You will note that I closed my previous email not with a request that you perform the upgrade, but a repetition of my inquiry as to your reasoning:

“So, I log in and notice that vpopmail hadn’t been upgraded, and that prompted me to ask if there was a specific reason.”

Again, I’m not trying to be a pain; but your actions and then after-the-fact explanation are giving me the impression that I have in some way pissed you off. Is that the case?

-Chris

Matt’s reply was a study in someone with a god complex and a chip on their shoulder. Rather than answer my question so that I understood, he wanted to teach me a lesson, and he completely fails to comprehend that I was asking for a explanation of the choices he made during the install. I am being taught a lesson for questioning his judgment. That is not part of his description of his professional services on his website.

On Jan 6, 2007, at 12:31 AM, Chris Knight wrote:

> All you had to say when I asked if there was a particular reason why
> you didn’t install 5.4.17 was “because vpopmail is a frequent source
> of problems, and I haven’t tested that version”. I would have been OK
> with that. A clue as to your reasoning was all for which I had asked.

The example reason you offer would be completely irrelevant if there
was a compelling reason for upgrading.
As I expressed earlier, there are quite a few reasons behind not
upgrading everyone by default: lack of testing, possible
compatibility issues, chained dependencies, and a lack of time to
read the changelogs to make sure there aren’t any surprises, etc.

> Instead of saying that, in response to my question, you answer with
> a question.

Forgive me for being so blunt, but you still haven’t answered my
question. I believe this is because you don’t have a good reason for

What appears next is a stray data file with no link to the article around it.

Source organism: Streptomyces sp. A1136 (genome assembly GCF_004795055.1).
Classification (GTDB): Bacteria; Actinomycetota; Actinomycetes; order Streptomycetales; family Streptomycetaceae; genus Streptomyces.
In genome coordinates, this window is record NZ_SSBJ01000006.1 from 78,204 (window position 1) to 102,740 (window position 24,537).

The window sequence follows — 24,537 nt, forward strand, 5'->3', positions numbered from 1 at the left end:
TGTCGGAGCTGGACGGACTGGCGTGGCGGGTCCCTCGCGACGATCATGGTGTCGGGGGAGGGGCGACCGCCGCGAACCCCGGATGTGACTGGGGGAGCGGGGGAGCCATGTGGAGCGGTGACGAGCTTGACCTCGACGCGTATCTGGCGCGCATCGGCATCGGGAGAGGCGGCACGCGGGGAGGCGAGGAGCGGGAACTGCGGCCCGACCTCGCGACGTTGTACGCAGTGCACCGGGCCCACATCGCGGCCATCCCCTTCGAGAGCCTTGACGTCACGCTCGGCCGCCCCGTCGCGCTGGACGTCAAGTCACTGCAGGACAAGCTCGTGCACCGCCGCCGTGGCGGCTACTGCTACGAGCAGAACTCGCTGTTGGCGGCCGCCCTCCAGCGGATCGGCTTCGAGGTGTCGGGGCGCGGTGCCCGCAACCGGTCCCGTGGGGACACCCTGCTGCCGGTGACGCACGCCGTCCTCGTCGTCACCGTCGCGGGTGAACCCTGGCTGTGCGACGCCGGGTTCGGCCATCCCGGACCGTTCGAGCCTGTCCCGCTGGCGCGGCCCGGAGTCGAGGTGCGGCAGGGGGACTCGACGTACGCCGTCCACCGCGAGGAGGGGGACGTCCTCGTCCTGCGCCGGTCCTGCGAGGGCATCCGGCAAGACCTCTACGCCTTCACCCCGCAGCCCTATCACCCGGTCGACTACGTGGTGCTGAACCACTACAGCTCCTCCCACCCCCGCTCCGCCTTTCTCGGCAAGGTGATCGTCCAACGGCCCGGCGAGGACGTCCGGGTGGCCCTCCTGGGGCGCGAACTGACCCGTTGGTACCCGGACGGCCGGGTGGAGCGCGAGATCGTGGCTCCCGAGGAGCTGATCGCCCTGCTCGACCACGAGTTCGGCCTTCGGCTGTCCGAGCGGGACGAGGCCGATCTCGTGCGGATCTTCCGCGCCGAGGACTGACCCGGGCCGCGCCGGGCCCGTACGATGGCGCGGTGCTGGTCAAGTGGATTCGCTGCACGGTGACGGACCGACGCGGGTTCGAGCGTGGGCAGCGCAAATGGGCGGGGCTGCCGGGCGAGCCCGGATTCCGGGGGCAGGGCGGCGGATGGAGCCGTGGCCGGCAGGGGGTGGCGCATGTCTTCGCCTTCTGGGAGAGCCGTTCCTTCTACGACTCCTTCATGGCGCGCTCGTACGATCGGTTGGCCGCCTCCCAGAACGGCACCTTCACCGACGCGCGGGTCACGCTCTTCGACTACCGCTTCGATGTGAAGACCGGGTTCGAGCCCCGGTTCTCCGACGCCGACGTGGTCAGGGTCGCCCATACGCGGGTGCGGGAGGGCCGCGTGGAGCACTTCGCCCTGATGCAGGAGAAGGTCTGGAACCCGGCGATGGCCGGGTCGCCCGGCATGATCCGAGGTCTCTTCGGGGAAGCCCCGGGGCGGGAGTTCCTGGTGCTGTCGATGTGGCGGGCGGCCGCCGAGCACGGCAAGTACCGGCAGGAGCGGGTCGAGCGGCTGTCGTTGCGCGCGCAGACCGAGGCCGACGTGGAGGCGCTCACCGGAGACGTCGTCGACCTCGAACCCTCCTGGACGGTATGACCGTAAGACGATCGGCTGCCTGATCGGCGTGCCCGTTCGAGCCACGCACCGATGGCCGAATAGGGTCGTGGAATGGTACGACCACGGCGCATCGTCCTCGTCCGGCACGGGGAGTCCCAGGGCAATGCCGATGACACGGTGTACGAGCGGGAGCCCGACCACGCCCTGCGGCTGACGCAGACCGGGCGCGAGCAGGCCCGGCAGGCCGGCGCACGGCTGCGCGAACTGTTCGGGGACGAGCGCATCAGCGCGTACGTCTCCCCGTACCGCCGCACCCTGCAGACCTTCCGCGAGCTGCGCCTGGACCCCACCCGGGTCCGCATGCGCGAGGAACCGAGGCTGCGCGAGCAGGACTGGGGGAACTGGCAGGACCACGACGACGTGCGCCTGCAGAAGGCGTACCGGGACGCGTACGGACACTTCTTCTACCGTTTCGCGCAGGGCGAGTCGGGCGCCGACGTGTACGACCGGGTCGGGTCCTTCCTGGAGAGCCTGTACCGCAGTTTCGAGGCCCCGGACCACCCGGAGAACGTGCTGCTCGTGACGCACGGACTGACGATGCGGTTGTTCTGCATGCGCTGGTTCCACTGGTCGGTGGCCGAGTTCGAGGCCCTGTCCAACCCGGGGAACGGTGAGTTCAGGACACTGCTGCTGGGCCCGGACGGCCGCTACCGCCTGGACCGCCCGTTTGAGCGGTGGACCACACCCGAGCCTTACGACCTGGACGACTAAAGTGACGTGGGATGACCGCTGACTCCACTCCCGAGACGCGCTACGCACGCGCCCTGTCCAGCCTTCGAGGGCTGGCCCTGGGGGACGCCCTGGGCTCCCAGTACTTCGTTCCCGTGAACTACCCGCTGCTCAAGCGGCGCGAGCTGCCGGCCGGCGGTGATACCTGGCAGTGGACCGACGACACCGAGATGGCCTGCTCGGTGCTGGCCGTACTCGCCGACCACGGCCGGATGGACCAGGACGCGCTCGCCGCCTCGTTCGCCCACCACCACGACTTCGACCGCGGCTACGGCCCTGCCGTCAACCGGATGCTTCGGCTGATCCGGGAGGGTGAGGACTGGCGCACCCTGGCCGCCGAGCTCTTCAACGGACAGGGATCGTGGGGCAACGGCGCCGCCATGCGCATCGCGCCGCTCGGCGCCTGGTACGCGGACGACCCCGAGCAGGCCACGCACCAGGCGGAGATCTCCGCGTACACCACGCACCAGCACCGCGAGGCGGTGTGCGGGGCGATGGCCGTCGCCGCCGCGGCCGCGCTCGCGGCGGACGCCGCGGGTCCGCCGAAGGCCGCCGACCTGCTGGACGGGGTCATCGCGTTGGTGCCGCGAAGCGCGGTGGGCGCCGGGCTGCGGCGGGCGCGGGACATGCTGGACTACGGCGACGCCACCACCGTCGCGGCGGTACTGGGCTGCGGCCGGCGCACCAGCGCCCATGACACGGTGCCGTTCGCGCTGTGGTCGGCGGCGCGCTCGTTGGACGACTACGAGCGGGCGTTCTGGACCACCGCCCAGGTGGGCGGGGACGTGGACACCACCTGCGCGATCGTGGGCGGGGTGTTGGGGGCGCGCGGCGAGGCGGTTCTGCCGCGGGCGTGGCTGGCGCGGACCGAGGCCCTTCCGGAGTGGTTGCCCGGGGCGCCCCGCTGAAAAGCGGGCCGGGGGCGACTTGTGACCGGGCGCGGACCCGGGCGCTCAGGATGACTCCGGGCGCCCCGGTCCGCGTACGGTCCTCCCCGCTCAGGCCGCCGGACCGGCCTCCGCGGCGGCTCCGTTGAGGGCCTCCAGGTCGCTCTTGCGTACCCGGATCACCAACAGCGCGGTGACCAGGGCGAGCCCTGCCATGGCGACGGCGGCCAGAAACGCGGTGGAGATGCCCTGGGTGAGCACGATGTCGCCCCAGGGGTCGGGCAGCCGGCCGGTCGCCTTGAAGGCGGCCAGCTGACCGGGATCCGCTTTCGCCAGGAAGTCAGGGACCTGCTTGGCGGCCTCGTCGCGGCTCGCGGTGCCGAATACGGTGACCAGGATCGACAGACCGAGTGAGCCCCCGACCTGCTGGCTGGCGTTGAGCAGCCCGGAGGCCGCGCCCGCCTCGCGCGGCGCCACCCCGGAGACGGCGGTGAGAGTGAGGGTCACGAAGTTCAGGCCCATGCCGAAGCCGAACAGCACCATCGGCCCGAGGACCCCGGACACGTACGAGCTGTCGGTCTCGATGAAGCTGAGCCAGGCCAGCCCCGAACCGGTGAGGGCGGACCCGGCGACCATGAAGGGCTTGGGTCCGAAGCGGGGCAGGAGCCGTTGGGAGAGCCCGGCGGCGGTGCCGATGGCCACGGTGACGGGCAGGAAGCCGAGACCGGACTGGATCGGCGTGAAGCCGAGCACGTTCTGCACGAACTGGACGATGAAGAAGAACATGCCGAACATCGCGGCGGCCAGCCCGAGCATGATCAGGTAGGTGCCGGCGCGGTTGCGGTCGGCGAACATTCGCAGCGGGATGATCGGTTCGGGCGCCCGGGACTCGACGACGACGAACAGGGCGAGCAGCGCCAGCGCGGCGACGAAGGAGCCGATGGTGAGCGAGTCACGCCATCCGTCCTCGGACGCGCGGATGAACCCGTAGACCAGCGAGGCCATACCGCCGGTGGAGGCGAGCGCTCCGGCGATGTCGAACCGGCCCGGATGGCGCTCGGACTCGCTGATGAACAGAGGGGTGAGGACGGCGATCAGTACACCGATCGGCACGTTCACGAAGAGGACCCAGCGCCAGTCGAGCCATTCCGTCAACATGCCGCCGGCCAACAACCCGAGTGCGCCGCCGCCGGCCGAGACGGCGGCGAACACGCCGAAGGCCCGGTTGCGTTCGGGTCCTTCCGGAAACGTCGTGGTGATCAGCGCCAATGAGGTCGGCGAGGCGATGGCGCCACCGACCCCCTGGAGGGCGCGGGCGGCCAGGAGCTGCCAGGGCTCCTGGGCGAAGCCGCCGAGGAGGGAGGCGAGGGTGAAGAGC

using 5.4.17 other than, “the third octet is bigger.” I am trying
to help you see that is NOT a good choice. In this case, it’s not
really a big deal. I happen to know that 5.4.17 will work, once a
couple tweaks are made. But, I also know that this very same issue
will recur and eventually, it will bite you in the ass hard enough
that you won’t sit for a couple days. Then you’ll understand why I
ask you, “why do you insist on upgrading?”

Remember, my perspective is that of one who is continually fixing
Mail Toasters that other admins break. It is seldom a problem with
Mail Toaster, it is nearly always faulty judgement (and/or ignorance)
on the part of the admin that breaks it. Upgrading every time a new
version of something comes out is an absolutely terrible policy that
is sure to cause you and your clients down time.

> Are you always like this? Do you consider it professional to not
> communicate your concerns about a particular version and then to tell
> the customer it is their fault they didn’t make an informed decision?

Yes, I always try to help the person who causes a problem see that
the choice they made isn’t necessarily a good one. On occasion, an
admin will get upset when I point out that their problem is/was self
inflicted.

If you had a good reason for upgrading to vpopmail (such as, “I read
the changelog and 5.4.17 fixes issue X which I am having”) then I
would have said no more and upgraded you. But I suspected you had no
good reason and had just created an excellent opportunity to point
out that you were headed down a very bumpy road.

> Again, I’m not trying to be a pain; but your actions and then
> after-the-fact explanation are giving me the impression that I have in
> some way pissed you off. Is that the case?

If I were pissed, I should think a better use of my time would be to
ignore you. What is it to me if you want to be on 5.4.17? It’s your
toaster, and if there are problems with it, they are yours. If you
can’t resolve them yourself, then it’s likely beneficial to my
financial interests. So if you consider that I have a vested monetary
interest in having your Mail Toaster broken, then I must have another
interest at stake.

If you don’t listen to me now, I know that soon enough upgrade-itis
will bite you hard. Perhaps then, after many wasted hours, you’ll
look back upon this thread and thank me for trying to deliver a hard
won bit of advise. Then you will better understand my motives.

Matt

Of particular relevance to me is this passage:

> Are you always like this? Do you consider it professional to not